Xeriscaping is a term for low water gardening. This type of gardening has typically been implemented in areas of the country where there are restrictions on water usage and where the hot dry climate can quickly kill fragile plants.
Recently, xeriscaping has been spreading roots to other areas of the country where homeowners are finding the ease of a low maintenance garden appealing. There is a misconception that xeriscaping consists of prickly cactus-like plants intermingled with rocks. Most good xeriscape designers are more concerned with proper irrigation and water use reduction than eliminating water use altogether.
The core idea is to mix low water use plants with a few carefully chosen areas of irrigation. Rather than having a large lawn, it would save water to have a smaller lawn bordered by low water plants and flowers. The result can be a colorful array of plant species that require little maintenance. It is not necessary to have only indigenous plants when planning a xeriscape design. Irises, roses and tulips are examples of plants that will thrive in a dry garden.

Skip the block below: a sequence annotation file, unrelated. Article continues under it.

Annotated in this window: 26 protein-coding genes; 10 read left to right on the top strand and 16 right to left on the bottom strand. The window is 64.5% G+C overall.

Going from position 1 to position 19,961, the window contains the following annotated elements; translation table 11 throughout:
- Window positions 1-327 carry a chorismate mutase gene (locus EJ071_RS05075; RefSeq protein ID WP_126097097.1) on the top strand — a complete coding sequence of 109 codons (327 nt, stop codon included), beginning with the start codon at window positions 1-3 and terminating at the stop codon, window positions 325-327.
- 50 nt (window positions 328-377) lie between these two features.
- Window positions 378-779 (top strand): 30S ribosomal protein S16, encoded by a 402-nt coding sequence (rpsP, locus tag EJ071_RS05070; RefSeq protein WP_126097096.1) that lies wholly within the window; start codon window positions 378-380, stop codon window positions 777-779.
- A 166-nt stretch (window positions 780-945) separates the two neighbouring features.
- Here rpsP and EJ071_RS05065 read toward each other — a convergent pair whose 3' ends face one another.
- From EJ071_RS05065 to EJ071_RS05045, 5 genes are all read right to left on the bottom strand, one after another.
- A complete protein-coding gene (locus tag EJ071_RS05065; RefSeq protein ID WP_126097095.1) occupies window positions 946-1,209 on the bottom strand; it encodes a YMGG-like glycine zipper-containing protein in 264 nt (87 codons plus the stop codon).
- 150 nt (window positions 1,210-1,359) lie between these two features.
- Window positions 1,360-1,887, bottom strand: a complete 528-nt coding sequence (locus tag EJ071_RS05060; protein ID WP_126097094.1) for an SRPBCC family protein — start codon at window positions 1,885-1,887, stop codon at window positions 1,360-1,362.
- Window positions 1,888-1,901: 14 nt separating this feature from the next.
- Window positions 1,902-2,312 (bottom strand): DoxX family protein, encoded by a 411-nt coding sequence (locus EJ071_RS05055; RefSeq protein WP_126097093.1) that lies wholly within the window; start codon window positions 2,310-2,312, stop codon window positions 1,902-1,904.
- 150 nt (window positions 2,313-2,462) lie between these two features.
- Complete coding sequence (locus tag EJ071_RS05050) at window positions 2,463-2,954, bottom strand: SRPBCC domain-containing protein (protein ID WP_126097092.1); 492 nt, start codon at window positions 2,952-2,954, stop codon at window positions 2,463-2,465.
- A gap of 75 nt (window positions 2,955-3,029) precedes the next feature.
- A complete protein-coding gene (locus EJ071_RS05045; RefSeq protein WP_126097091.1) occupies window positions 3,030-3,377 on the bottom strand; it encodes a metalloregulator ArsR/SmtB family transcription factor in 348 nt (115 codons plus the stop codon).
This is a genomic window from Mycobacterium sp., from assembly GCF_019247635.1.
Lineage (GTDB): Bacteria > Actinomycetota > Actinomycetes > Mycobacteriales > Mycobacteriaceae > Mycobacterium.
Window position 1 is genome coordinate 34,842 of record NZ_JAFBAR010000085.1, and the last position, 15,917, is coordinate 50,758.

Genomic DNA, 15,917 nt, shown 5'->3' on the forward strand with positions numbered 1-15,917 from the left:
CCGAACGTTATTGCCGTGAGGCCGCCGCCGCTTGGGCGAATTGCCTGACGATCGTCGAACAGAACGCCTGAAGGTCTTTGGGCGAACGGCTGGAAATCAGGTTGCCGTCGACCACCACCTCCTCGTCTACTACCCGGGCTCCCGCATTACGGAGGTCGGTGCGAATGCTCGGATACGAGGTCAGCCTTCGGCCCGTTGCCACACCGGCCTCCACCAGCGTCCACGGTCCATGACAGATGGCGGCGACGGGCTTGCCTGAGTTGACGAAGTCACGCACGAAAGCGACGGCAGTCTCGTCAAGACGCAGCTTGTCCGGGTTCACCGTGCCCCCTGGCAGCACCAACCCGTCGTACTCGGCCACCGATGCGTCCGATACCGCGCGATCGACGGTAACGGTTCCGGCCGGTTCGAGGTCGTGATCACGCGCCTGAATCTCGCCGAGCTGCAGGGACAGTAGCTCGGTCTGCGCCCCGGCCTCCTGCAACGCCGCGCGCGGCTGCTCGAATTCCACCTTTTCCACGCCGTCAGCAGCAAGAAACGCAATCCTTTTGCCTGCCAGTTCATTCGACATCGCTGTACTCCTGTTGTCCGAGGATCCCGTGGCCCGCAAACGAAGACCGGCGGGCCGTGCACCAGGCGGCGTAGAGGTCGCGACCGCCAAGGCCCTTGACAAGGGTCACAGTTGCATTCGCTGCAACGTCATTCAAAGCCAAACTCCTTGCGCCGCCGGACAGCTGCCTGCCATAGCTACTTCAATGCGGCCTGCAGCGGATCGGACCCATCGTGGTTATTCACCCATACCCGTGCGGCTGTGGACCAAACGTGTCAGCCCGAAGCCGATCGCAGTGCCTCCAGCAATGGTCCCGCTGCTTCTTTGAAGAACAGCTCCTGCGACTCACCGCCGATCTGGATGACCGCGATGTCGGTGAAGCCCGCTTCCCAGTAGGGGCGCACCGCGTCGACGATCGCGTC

One of the pleasures of xeriscape gardening is knowing you can leave your garden, even in a time of drought or extreme heat, and it will still be alive when you return.
Following are a few examples of plants that are appropriate for xeriscape gardens:
* Mount Atlas Daisy (ground cover)
* Lamb’s Ears
* Oriental Poppy
* Purple Coneflower (Echinacea)
* Dusty Miller
* Black Eyed Susan
* Indian Paintbrush (Celosia)